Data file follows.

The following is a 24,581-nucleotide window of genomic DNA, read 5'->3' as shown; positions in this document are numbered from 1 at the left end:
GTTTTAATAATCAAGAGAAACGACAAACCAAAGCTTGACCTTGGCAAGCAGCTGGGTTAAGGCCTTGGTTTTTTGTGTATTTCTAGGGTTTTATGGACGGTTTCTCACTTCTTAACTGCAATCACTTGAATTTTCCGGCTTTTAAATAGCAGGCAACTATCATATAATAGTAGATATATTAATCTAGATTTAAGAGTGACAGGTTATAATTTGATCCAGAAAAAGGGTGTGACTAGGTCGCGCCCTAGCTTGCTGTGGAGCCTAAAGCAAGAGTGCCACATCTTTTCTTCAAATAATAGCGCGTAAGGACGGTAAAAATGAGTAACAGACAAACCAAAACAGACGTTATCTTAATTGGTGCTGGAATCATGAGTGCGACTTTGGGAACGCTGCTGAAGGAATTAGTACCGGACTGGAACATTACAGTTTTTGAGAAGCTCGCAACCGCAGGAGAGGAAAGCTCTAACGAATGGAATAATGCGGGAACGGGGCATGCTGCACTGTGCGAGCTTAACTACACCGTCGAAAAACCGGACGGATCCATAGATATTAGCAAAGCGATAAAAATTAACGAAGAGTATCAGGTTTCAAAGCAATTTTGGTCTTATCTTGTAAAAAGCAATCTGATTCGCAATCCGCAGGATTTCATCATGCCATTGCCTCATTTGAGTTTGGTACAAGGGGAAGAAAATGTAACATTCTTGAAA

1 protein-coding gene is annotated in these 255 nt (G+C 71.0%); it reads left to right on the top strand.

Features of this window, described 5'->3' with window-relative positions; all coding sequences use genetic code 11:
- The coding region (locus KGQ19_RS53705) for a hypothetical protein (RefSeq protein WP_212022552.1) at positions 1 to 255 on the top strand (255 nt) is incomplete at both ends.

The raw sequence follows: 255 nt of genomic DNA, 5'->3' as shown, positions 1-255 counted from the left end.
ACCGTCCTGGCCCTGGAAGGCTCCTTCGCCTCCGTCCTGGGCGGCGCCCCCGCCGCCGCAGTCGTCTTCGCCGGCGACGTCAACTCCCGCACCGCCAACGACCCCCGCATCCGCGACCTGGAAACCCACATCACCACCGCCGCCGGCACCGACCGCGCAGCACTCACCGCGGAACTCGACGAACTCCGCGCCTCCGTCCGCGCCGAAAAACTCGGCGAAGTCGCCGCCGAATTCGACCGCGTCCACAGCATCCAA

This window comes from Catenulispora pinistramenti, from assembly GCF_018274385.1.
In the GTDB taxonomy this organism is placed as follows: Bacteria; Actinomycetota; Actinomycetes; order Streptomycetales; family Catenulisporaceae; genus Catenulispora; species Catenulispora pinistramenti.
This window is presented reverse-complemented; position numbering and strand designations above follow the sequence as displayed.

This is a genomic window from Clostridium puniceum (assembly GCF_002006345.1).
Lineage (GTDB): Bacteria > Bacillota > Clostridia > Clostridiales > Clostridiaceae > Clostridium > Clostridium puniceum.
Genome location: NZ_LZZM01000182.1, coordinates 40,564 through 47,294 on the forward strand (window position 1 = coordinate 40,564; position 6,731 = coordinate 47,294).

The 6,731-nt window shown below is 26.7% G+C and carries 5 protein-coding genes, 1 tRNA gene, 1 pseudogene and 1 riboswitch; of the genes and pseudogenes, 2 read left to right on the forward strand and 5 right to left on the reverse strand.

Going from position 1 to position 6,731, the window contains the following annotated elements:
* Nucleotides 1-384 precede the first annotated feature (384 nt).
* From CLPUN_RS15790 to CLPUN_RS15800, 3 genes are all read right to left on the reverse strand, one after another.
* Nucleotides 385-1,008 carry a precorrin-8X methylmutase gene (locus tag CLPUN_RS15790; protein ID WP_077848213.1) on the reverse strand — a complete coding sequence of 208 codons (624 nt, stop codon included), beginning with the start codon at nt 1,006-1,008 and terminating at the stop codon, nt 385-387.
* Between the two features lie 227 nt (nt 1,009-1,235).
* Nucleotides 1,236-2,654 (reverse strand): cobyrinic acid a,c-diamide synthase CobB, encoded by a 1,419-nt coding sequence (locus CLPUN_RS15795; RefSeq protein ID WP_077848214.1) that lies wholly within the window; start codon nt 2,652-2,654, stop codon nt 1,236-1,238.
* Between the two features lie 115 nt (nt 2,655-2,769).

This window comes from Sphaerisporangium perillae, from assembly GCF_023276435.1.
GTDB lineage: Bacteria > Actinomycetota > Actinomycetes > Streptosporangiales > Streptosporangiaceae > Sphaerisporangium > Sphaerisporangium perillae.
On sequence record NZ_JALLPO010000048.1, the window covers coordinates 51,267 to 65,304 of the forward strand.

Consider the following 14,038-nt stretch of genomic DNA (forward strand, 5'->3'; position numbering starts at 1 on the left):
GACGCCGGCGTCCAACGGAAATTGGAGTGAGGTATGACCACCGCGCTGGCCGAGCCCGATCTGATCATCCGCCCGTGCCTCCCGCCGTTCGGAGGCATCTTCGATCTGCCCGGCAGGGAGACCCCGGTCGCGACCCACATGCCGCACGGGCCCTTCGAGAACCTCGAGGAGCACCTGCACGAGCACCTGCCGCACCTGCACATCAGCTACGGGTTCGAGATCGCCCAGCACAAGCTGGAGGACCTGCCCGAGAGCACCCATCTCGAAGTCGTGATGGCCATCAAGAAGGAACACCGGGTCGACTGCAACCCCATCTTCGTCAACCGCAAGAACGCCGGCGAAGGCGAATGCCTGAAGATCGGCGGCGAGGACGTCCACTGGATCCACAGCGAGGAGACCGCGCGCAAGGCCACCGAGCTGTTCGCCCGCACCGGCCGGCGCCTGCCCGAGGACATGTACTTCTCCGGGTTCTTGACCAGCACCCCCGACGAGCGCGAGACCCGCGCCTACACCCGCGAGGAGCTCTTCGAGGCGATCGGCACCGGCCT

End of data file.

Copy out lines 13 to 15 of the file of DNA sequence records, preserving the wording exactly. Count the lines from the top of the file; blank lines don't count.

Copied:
Genome location: NZ_LZZM01000182.1, coordinates 40,564 through 47,294 on the forward strand (window position 1 = coordinate 40,564; position 6,731 = coordinate 47,294).

The 6,731-nt window shown below is 26.7% G+C and carries 5 protein-coding genes, 1 tRNA gene, 1 pseudogene and 1 riboswitch; of the genes and pseudogenes, 2 read left to right on the forward strand and 5 right to left on the reverse strand.

Going from position 1 to position 6,731, the window contains the following annotated elements: